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The Once and Future King: Summary & Characters

Instructor: Megan Pryor

Megan has tutored extensively and has a Master of Fine Arts Degree in Fiction.

In this lesson, we will learn about ''The Once and Future King'', a series of novels about King Arthur written by T. H. White. After a summary of each of the novels, we will examine the main characters. We'll wrap up with a quiz.

Introduction

The Once and Future King was a tetralogy (a set of four novels) written by T. H. White. The first three novels in the set were originally published as separate volumes, but when the fourth novel was published, all four were repackaged into a single volume. The novels were revised once before T. H. White's death, and after his death, a fifth novel was released. The series focuses on King Arthur and follows his life from boyhood onward.

The Once and Future King

The Sword in the Stone (1938)

In the first novel, Wart, aka Arthur, is a young boy. He is being raised by his foster father, Sir Ector, and trained by Merlyn, a wizard. Merlyn's favorite way to teach Arthur is to turn him into different animals to help him empathize with other points of views and positions in life. For example, in the revised version of the book, Merlyn turns Arthur into a goose and from his aerial perspective, Arthur realizes that there are no actual boundaries between countries, except those that humans have artificially created. Merlyn encourages Arthur to be just, instead of a bully.

As he grows up, Arthur becomes the squire for his foster brother, Kay, who has just become a knight. When the current king of England dies, he leaves no heir, but instead leaves behind a sword driven into a stone and the following promise: the rightful king of England will be whoever can pull the sword out of the stone. A competition is held, but no one succeeds at removing the sword until Arthur tries it on a whim and succeeds.

A Painting of King Arthur
Painting of King Arthur

The Queen of Air and Darkness (1939)

Now king, Arthur has ditched his childhood nickname of Wart. It turns out that being king is kind of overwhelming when there are so many power thirsty people around, including King Lot, a nearby ruler. King Lot's wife, Morgause, is also Arthur's (secret!) half-sister.

Merlyn helps Arthur come up with the idea of the Round Table to bring together a group of powerful knights to help prevent rebellion and to fight for those who cannot defend themselves.

After Arthur defeats King Lot, Morgause and her children visit King Arthur. She seduces Arthur with magic. A child results from this seduction, and this incestual transgression will ultimately prove to be King Arthur's downfall.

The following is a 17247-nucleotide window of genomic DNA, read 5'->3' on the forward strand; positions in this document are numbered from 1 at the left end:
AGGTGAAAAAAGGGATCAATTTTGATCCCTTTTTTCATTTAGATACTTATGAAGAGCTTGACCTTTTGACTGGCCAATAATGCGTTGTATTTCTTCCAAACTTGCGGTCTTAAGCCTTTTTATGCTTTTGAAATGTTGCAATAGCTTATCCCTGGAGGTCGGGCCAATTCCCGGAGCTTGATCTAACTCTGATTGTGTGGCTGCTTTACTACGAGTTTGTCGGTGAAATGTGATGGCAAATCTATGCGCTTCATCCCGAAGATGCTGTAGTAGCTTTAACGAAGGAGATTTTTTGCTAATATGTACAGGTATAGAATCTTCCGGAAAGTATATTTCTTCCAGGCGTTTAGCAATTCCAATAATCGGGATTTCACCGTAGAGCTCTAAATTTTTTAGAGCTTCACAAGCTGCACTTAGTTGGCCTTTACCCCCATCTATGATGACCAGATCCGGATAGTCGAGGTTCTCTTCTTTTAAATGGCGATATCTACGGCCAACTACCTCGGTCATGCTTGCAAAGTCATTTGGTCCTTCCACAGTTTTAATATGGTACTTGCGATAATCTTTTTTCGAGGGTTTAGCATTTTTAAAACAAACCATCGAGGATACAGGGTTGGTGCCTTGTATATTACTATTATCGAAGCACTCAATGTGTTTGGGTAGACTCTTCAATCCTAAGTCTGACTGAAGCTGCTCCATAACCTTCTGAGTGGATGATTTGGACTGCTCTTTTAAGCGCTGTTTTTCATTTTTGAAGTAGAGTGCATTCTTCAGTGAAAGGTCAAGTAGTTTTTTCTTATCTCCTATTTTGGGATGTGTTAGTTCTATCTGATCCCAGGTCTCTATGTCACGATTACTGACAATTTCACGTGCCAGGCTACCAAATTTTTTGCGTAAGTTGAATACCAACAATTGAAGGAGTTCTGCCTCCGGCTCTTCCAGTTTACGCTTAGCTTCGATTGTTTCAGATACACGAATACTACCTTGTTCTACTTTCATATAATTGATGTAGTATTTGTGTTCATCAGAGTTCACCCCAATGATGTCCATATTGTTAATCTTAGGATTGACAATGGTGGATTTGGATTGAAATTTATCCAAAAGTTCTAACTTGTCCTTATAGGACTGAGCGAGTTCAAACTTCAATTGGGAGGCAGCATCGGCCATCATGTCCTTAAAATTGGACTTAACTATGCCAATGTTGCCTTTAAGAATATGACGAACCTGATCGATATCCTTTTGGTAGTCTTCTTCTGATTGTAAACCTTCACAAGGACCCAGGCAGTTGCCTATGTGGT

The Ill-Made Knight (1940)

The third novel is the longest in the series. It focuses on Sir Lancelot, one of the knights of the Round Table, who has an affair with Queen Guinevere. Sir Lancelot is a religious man, so he struggles with his attraction to the queen. In the novel, he goes on adventures in an attempt to distract himself from his feelings. He has a relationship with another woman, with whom he eventually has one son, Galahad. Galahad is sent on a quest to look for the Holy Grail.

The Candle in the Wind (1958)

Everything comes to a climax in the fourth book, when Mordred (Arthur's son with Morgause) causes the downfall of both King Arthur and all of Camelot. Angry at Arthur, Mordred and his brother, Agravaine, force Arthur to admit that he knows about Lancelot and Guinevere's affair. Guinevere is sentenced to death, but Lancelot intervenes and saves her. Lancelot kills two of Mordred's brothers, which results in Arthur turning on Lancelot. Arthur journeys to Lancelot's to confront him. Mordred, meanwhile, uses Arthur's absence to seize the throne. Arthur goes back to his kingdom where he confronts the knowledge that when he meets Mordred in battle the following day, he will most likely die.

The Book of Merlyn (1977)

Although originally worked on in 1941 by T. H. White, the fifth novel in the series was not published until long after the other books. The Book of Merlyn begins with King Arthur's final battle. Merlyn attempts to instill some last-minute lessons in Arthur about the nature of war. Arthur understands the lessons and instead of wanting to fight with Mordred, he offers Mordred half his kingdom. They are about to work out a truce when a snake interrupts the deal. One of Mordred's soldiers draws a weapon to kill the snake. Arthur's men react, and a fight breaks out that kills both Arthur and Mordred. Guinevere, bereaved, joins a convent. Lancelot similarly becomes a hermit. Both of them die alone.

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